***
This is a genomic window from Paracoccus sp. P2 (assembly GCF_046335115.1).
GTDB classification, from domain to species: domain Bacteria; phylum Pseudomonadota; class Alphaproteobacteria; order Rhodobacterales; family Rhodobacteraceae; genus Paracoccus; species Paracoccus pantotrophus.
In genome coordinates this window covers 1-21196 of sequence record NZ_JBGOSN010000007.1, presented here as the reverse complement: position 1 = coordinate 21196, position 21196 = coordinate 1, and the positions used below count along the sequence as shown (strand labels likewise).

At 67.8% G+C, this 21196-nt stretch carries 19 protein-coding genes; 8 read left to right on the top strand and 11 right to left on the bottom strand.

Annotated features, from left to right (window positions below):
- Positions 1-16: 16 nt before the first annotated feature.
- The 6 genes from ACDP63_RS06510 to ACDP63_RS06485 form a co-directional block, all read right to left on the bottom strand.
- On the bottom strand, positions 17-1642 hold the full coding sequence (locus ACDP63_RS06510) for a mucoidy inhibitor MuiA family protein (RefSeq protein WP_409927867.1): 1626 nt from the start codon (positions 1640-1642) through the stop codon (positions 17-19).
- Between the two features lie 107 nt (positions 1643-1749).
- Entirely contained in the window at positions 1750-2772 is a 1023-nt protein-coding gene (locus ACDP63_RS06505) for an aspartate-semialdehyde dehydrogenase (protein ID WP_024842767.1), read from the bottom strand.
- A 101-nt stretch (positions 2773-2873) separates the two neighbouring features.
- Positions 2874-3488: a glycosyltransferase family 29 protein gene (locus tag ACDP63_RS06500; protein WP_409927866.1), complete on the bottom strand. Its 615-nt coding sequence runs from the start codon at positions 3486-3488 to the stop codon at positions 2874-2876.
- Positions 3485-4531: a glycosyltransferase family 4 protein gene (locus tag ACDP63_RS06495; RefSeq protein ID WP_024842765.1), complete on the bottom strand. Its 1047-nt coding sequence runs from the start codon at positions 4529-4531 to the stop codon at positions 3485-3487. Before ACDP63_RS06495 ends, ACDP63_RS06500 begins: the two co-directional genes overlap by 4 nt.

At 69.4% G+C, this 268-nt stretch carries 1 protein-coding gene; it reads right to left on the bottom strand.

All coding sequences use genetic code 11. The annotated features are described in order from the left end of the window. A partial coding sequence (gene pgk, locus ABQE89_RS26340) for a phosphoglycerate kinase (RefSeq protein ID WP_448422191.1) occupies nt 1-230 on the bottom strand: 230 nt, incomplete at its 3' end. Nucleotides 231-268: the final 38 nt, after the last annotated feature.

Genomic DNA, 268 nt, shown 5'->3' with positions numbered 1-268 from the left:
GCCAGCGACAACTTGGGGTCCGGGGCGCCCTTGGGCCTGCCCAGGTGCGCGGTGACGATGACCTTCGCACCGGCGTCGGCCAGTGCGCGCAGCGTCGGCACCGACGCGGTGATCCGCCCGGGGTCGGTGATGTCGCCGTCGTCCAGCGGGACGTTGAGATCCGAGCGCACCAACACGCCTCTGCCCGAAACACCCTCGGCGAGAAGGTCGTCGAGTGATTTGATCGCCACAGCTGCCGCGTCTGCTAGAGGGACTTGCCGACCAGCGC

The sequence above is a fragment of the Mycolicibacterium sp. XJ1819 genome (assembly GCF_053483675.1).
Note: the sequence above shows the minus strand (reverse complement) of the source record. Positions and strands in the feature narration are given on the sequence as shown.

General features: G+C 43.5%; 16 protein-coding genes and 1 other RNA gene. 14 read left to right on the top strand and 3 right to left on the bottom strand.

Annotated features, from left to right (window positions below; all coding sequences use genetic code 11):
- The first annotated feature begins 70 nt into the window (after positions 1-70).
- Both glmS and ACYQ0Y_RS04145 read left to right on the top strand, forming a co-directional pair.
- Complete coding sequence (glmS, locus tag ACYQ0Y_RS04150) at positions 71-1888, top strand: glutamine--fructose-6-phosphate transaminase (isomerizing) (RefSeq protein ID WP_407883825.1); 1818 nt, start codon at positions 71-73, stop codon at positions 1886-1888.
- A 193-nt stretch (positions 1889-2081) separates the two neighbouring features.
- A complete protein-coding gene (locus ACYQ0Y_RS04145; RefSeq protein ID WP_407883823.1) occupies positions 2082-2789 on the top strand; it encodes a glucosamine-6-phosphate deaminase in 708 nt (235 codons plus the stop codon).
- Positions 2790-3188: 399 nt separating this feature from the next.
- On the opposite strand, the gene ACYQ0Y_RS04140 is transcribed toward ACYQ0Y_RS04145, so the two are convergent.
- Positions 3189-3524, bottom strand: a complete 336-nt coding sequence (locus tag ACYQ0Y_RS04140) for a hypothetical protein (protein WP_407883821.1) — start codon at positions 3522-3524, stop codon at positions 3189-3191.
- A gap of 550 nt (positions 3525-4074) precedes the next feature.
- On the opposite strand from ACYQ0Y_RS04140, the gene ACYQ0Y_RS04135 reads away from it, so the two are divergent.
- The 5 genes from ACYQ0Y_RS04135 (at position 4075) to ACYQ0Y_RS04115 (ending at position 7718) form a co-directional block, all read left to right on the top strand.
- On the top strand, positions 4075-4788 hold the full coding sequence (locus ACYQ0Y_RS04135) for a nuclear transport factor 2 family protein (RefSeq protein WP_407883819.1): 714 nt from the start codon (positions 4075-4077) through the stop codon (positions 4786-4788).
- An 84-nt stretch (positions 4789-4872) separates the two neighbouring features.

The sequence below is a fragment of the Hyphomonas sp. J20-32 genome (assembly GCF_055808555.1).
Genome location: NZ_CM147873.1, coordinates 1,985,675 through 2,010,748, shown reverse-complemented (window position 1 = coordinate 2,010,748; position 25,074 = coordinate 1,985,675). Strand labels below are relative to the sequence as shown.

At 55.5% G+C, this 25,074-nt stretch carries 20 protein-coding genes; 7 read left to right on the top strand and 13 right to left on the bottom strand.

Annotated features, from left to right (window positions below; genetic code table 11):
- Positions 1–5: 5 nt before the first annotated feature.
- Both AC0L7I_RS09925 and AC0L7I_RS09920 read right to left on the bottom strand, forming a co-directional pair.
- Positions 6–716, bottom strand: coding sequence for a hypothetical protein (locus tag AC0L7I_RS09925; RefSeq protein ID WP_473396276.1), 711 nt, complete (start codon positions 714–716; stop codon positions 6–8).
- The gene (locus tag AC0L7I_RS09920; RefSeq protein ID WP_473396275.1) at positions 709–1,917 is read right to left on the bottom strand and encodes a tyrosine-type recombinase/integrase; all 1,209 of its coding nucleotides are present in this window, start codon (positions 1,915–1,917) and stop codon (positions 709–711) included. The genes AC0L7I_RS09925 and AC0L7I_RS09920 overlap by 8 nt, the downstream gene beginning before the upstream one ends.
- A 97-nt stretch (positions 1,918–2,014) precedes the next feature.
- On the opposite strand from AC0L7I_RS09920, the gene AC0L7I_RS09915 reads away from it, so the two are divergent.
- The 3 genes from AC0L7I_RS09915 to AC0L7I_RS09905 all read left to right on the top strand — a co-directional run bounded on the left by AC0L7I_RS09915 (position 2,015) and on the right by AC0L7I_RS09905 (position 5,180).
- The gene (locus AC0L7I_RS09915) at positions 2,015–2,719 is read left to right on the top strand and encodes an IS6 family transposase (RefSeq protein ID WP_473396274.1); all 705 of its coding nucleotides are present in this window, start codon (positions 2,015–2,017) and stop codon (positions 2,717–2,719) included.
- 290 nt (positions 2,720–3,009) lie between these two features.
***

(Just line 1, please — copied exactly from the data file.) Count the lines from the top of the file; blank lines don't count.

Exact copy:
This is a genomic window from Paracoccus sp. P2 (assembly GCF_046335115.1).